Let’s consider another point about this issue of the “new housing stock” argument to justify this building project. Unfortunately, this is exactly the type of housing getting bought up by large corporations and then rented out. None of the current residents of this neighborhood can afford the 800,000$ price tag of these giant luxury units. This development will certainly not help any local families find homes.
    But a consulting firm for a developer would be remiss in his duties if he were not flooding the local news blog with pro-developer comments. He is obviously earning his fee.
    To bad one cannot tell from the lovely architectural rendering just how wildly out of scale it is with the rest of the neighborhood.
    One thing that is coming out of this project is the need for neighborhoods in LA to have more rights as to what can be built in their neighborhoods, no matter what it was historically and racially zoned for.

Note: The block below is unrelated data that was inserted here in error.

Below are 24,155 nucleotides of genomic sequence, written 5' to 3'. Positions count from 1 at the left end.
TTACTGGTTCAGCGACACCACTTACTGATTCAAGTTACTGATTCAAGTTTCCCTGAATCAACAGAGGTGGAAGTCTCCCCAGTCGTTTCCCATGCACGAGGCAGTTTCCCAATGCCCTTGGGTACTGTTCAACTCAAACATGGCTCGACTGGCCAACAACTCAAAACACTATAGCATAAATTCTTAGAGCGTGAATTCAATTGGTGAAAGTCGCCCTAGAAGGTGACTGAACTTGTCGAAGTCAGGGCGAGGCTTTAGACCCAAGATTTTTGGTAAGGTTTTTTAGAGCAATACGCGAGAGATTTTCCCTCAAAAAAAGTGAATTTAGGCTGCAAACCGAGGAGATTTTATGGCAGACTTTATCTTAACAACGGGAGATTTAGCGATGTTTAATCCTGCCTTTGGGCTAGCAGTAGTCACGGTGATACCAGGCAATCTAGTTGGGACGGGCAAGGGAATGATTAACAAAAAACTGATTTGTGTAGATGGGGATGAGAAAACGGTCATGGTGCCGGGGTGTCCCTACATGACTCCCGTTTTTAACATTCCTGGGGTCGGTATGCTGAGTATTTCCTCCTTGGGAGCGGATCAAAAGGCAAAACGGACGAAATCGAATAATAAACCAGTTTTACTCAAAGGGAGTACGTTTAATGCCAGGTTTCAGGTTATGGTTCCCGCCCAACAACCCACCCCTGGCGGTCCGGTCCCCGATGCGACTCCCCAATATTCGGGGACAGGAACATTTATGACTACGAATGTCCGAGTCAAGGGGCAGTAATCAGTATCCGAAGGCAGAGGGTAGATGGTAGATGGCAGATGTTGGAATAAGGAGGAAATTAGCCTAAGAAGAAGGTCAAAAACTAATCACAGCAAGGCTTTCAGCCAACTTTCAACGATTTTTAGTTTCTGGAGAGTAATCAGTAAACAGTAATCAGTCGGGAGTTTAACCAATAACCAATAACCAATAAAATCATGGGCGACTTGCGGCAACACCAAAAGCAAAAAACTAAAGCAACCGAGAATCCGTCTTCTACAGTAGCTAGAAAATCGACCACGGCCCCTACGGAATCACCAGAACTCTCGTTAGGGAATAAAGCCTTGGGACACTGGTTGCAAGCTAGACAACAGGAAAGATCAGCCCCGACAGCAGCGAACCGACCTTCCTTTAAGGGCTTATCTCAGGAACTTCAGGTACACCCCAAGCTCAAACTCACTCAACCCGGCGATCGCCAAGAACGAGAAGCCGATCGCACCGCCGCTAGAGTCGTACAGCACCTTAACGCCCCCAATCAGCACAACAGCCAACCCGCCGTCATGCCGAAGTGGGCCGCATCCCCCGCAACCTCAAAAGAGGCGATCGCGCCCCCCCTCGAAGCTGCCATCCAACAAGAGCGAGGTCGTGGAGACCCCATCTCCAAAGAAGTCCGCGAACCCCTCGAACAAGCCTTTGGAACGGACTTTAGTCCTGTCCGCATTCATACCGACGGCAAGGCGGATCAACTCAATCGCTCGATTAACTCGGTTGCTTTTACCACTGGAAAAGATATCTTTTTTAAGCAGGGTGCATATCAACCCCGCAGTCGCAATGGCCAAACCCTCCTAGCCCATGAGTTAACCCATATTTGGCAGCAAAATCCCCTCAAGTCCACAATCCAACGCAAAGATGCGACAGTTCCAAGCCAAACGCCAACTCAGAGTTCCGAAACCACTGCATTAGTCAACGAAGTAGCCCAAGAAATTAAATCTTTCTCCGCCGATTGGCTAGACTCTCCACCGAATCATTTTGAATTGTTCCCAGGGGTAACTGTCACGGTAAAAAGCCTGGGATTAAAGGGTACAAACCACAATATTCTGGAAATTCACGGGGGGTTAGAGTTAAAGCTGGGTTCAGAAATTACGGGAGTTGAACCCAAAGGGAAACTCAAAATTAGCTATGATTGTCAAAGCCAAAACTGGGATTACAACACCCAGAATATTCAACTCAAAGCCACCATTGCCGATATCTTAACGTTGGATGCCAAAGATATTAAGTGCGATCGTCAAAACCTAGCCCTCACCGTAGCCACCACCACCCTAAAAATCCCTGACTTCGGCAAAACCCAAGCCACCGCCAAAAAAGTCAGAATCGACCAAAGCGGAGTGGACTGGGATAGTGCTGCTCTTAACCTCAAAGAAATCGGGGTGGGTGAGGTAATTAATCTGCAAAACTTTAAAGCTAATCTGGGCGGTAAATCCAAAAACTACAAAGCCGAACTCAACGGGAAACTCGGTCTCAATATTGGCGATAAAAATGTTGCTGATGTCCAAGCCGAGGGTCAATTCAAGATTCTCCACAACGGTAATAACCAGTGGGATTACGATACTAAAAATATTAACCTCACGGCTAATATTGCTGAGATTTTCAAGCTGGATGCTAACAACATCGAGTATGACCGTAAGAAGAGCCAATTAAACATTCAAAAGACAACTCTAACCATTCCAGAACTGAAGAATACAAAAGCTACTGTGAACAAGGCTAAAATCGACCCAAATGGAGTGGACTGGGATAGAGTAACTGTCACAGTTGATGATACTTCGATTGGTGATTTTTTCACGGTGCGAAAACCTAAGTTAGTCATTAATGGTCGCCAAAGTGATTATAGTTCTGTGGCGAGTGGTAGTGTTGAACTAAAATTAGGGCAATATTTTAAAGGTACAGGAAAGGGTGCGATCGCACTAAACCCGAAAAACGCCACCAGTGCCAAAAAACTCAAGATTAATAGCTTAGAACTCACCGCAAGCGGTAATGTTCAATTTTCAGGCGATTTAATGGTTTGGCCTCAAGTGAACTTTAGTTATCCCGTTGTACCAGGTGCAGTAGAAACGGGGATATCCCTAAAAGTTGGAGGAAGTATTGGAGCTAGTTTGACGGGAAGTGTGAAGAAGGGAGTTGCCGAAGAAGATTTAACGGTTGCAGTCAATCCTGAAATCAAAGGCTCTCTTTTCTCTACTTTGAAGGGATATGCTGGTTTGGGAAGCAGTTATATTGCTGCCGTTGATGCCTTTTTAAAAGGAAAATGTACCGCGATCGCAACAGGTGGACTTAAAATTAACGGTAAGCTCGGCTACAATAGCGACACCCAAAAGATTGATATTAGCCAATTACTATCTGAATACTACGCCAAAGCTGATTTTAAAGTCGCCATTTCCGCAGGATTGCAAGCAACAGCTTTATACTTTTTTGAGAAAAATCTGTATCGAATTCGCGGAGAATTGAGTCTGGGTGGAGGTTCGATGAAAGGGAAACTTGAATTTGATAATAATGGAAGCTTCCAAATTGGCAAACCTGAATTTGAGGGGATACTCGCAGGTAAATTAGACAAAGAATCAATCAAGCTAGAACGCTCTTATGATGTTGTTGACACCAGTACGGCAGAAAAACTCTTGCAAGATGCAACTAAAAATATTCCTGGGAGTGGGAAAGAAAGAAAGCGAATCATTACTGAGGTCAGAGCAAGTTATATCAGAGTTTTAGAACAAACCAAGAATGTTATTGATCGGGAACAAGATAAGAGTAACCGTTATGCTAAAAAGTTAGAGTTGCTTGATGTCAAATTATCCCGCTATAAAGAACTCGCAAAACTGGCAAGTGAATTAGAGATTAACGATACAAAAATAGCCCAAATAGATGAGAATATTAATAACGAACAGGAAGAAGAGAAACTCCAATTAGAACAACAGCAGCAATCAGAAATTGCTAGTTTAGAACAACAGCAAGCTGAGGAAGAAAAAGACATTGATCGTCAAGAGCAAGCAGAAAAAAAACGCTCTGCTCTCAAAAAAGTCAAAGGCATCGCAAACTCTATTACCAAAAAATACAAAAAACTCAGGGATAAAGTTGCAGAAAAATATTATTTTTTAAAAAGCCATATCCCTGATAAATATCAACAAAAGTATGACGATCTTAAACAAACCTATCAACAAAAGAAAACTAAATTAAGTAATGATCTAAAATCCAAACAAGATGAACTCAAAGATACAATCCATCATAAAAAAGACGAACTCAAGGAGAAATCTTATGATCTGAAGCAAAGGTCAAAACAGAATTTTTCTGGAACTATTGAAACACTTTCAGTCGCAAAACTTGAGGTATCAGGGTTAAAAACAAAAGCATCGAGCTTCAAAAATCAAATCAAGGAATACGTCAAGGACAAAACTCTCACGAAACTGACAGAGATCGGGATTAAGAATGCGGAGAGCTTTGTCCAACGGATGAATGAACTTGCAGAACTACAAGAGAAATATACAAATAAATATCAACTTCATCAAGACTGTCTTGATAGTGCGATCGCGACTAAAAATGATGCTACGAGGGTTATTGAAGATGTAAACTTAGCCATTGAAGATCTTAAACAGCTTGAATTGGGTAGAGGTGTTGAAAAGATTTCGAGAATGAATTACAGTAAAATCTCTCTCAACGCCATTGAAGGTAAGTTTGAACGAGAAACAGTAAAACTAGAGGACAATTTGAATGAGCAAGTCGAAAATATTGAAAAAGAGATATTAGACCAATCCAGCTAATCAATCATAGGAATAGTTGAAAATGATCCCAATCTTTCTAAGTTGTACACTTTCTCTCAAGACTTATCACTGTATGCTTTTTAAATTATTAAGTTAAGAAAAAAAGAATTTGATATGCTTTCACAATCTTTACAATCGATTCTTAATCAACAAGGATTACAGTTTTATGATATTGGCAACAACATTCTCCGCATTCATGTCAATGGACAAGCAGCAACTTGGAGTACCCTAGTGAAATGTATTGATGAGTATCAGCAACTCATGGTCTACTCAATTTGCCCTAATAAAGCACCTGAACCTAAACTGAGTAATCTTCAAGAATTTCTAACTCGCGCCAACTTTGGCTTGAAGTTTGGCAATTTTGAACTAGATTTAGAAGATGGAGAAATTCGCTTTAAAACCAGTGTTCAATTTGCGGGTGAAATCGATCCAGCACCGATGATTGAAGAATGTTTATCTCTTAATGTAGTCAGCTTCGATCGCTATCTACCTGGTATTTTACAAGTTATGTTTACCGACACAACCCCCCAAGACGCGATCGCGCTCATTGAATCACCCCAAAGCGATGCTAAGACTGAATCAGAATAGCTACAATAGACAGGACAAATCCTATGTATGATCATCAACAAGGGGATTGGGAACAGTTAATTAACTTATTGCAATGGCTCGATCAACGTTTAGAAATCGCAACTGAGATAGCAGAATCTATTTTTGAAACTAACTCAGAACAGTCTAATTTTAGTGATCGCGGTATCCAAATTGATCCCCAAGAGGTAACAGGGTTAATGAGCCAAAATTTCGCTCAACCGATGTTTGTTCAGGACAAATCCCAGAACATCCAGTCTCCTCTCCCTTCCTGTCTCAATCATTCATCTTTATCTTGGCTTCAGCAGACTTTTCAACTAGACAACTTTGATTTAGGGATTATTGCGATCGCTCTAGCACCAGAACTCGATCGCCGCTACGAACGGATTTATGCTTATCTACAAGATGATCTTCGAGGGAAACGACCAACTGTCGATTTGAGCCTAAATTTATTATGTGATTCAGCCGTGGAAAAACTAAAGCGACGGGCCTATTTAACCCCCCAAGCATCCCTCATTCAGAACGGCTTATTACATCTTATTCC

We are also waiting for a new kind of developer to emerge, one who will build for the values of today and actually care about LA and its various communities. If an honest developer were out there he or she would be a new kind of hero. And LA could really use a hero in housing development right now.

  12. Zoning was a practise long before the 40s and 50s.

    You’re thinking of restrictive covenants.